Revolver

Revolver is clearly the work of a fevered ego, a plotless garbled mess from mockney one-hit wonder Guy Ritchie. This is a challenging and somewhat gruelling film to watch, luring you along with the promise of a revelatory pay-off which never arrives. Revolver is predictably billed as another gangster flick in the mould of Lock, Stock but it is a completely different prospect with sneering ambitions and pretensions of intellectual grandeur.

Jake Green (Jason Statham) gets out of prison

At first glance this is the tale of a dodgy gambler/conman named Jake Green. He has just been released from prison after a seven year stretch in solitary confinement following an incident which left his brother´s wife dead. He wants some payback on the man responsible, a larger than life, leopard skin pant wearing megalomaniac casino owner called Macha. Jake pays him a visit and humiliates him, making a little cash in the process, Macha is displeased and a ridiculous and violent series of events unfolds.

Jake is aided mysteriously by two loan sharks, Avi and Zach. His "game" with Macha escalates and we go on a whirlwind tour of previous successful films like Pulp Fiction, Oceans Eleven, Goodfellas, Kill Bill and even Fight Club. The slick gangster styling and rampant violence acts as a front for a pretentious idea about man´s internal battle but the ham-fisted religious symbolism and constant psycho analytical narrative mumbling don´t add up to much more than a crapulent ego trip.

Ritchie did a good job on Lock, Stock and he can produce some beautifully shot scenes but what Revolver lacks, apart from a coherent storyline, is charm and humour. While some of the direction is good there are too many stolen scenes, too many slow motion moments with booming classical accompaniment; this is truly style over substance. The editing is irritating in the extreme, everything has to be repeated until it is etched into your memory, there are a lot of quick cuts, jumping around in time and overlaying unrelated sequences out of sync. I lost count of how many times the quote "The only way to become stronger is to play a stronger opponent" was used both as text and as dialogue. At least it provided some entertainment as we sat awestruck at his barefaced cheek in shoehorning it in every five minutes.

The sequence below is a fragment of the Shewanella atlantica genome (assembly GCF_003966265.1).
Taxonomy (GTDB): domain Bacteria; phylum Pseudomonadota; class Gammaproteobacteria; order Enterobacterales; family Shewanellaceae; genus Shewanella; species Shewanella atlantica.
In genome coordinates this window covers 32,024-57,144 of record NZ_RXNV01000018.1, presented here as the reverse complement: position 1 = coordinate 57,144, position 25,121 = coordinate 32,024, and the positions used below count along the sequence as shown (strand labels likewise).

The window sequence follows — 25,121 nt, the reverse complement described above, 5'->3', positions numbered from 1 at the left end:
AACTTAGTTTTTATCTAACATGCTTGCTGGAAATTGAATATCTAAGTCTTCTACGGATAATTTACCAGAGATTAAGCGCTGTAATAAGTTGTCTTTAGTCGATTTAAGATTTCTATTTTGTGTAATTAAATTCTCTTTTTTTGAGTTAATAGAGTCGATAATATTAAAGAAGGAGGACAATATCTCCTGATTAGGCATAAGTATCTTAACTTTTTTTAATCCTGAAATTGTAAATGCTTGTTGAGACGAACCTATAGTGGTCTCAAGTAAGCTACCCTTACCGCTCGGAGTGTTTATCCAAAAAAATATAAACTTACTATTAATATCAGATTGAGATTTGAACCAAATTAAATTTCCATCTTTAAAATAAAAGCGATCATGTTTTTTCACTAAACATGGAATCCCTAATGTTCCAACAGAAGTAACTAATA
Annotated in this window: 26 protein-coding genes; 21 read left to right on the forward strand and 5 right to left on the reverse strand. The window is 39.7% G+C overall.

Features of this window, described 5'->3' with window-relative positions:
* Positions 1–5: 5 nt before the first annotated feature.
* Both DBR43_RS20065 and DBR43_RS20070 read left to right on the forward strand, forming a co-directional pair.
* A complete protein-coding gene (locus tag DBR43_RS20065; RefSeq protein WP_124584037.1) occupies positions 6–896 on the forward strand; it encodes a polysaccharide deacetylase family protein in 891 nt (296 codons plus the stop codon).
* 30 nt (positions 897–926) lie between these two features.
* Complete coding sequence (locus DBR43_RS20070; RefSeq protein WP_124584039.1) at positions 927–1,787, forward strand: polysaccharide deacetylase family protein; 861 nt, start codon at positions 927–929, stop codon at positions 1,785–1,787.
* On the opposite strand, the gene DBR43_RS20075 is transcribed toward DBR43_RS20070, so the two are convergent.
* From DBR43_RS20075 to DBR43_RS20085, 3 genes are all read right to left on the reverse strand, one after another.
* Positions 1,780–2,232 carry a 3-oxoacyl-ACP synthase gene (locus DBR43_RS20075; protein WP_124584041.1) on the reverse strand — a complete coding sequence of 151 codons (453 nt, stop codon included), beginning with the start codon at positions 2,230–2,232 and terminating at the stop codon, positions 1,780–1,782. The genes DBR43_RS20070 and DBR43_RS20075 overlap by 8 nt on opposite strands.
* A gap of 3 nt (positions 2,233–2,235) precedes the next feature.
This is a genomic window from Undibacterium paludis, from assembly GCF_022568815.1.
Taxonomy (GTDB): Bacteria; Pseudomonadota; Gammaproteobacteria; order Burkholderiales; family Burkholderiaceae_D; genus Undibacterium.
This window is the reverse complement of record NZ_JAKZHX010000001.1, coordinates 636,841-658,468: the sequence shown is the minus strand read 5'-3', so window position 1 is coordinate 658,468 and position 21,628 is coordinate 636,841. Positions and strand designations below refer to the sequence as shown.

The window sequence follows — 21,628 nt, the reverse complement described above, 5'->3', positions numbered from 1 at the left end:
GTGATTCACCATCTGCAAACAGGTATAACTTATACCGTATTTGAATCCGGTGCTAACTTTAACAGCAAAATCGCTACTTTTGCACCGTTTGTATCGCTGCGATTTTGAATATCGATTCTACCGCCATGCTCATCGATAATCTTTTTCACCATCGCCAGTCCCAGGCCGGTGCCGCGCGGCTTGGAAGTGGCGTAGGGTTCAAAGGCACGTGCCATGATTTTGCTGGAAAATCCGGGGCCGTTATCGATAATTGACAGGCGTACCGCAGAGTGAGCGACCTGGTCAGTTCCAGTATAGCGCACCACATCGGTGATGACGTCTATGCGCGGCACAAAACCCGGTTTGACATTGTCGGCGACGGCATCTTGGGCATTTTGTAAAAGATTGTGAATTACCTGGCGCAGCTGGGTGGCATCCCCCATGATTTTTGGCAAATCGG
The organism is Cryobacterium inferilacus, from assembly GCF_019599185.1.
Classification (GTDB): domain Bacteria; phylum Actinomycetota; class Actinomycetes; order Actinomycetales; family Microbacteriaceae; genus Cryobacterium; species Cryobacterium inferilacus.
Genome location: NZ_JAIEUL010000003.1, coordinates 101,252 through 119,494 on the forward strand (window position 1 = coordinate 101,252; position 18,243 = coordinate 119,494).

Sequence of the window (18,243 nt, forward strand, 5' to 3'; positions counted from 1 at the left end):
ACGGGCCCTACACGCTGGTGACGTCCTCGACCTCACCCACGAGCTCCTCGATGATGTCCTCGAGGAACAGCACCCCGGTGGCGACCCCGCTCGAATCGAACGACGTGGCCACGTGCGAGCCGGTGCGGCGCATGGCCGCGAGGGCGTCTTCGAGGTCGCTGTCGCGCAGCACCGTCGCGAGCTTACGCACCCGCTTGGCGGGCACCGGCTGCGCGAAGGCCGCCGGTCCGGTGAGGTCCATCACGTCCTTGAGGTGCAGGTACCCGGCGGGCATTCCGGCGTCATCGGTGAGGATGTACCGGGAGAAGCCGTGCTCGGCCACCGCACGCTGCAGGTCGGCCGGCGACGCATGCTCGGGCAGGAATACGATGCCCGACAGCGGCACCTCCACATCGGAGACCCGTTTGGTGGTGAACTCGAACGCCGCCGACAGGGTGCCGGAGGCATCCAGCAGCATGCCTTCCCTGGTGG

Ray Liotta as Macha

For a film like this, which is seeking to hint at deeper meaning you really need a lead who can convey emotion, who can help the audience understand what is happening and so the last person you should cast as Jake is Jason Statham. His deadpan wooden delivery and constant intense staring convey only boredom. Vincent Pastore plays Zach, you may not recognise the name but I guarantee you´ve seen this guy play some kind of mafia hood before and he´s good at it. Andre Benjamin is surprisingly good as Avi, his caricatured sense of style fits the film perfectly as each character is like a neat cardboard cut-out. Ray Liotta plays Macha effortlessly and provides most of the humour with an insanely repulsive and somewhat humiliating portrayal of the grotesque baddie.

All of the characters talk in riddle fashion, delivering dialogue as though reciting some awful poetry. Revolver contains an enormous number of scenes and they are spliced together in a bizarre fashion and yet the pace is achingly slow and the action interminably dull. The repetition is extremely tiring and reeks of a generally lazy approach.

Revolver sprawls on for 115 minutes before a gimmicky cut to black and houselights on with no end credits. Needless to say the resolution was not satisfying. The idea at the core of Revolver is too deeply buried and disguised to come across and Ritchie deliberately muddies the waters to make the whole affair appear more interesting than it actually is. Like a piece of modern art we are challenged to "interpret" the meaning, Ritchie suggests we may have to undergo several repeat viewings to unlock the glorious secrets within, presumably depending on how stupid we are, but I for one am not suffering that much for my art.


Reviewed by Simon Hill

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